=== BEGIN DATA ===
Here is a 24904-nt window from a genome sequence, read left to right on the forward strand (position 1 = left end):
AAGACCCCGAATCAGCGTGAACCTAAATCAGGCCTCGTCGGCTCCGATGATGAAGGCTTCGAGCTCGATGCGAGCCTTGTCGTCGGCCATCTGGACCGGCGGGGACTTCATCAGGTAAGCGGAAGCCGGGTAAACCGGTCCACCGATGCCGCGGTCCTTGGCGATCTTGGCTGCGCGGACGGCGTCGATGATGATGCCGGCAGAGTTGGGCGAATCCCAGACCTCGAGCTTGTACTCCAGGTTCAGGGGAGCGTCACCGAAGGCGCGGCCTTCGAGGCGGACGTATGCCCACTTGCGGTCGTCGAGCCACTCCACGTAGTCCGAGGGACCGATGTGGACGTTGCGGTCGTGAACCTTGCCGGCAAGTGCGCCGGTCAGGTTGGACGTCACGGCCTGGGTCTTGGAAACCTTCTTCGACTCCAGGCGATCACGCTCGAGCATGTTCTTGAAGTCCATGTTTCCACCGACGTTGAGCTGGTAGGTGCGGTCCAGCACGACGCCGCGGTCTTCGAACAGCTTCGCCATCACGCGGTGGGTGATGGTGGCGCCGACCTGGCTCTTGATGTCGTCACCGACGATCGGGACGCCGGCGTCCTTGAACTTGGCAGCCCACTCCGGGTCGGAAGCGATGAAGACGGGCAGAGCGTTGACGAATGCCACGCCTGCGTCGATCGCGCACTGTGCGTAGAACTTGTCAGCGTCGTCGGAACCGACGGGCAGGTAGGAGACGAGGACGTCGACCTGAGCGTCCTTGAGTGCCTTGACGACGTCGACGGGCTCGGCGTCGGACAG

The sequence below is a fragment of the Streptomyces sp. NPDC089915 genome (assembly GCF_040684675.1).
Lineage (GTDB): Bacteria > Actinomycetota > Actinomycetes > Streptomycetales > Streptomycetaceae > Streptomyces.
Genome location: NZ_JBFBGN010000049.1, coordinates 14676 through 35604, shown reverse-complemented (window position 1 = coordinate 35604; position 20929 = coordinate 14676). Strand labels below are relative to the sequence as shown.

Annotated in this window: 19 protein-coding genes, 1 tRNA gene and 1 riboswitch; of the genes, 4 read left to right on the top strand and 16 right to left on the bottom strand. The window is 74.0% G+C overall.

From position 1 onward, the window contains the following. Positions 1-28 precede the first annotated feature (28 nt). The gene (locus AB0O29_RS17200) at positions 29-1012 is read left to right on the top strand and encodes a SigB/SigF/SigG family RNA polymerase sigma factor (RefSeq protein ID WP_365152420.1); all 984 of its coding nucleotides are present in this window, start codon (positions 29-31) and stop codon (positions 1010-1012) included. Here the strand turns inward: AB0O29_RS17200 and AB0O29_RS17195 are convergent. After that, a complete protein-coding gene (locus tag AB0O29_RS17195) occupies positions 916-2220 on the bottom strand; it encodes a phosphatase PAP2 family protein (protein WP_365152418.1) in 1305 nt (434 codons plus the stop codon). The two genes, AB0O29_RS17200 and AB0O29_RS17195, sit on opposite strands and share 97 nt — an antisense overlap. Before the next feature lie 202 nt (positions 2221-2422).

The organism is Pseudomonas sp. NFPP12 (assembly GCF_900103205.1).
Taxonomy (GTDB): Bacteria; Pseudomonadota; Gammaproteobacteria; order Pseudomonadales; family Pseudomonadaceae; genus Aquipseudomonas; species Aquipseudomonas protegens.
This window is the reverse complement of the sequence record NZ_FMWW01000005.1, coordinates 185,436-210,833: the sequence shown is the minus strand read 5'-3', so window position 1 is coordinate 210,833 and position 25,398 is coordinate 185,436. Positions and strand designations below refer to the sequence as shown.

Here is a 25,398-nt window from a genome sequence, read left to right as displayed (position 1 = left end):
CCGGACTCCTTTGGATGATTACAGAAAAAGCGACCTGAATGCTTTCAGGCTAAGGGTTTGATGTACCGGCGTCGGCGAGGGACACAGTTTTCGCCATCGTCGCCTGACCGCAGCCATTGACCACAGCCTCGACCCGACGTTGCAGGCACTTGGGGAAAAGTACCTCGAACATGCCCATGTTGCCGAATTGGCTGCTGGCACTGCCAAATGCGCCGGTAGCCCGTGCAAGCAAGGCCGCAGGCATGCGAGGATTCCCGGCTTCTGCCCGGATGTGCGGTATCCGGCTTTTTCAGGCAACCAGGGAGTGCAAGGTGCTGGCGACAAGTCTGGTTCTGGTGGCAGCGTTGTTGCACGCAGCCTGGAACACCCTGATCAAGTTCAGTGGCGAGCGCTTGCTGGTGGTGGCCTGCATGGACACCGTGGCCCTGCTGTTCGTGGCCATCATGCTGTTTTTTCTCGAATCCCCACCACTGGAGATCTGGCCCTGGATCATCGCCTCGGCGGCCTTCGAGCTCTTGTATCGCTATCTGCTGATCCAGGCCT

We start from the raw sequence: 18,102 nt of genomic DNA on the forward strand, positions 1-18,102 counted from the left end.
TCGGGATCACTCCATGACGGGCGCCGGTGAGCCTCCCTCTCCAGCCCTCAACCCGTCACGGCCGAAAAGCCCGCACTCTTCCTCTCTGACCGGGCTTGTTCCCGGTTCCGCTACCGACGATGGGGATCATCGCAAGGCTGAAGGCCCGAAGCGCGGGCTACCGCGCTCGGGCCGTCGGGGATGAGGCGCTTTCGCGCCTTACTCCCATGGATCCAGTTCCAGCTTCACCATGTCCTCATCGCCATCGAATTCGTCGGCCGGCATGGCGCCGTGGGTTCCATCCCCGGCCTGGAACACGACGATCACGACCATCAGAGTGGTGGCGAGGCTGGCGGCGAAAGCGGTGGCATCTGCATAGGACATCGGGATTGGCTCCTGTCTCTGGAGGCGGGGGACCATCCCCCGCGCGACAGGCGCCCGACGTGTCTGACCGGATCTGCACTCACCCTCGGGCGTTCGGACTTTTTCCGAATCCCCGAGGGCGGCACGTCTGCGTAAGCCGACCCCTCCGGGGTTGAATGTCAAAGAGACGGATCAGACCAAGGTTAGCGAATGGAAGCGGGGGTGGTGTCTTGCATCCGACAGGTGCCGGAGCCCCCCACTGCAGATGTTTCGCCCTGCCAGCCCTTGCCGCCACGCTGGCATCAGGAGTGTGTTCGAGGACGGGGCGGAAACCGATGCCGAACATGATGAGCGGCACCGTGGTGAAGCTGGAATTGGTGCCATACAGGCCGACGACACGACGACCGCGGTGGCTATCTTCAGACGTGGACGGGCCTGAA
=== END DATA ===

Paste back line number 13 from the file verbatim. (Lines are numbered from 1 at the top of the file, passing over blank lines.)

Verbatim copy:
We start from the raw sequence: 18,102 nt of genomic DNA on the forward strand, positions 1-18,102 counted from the left end.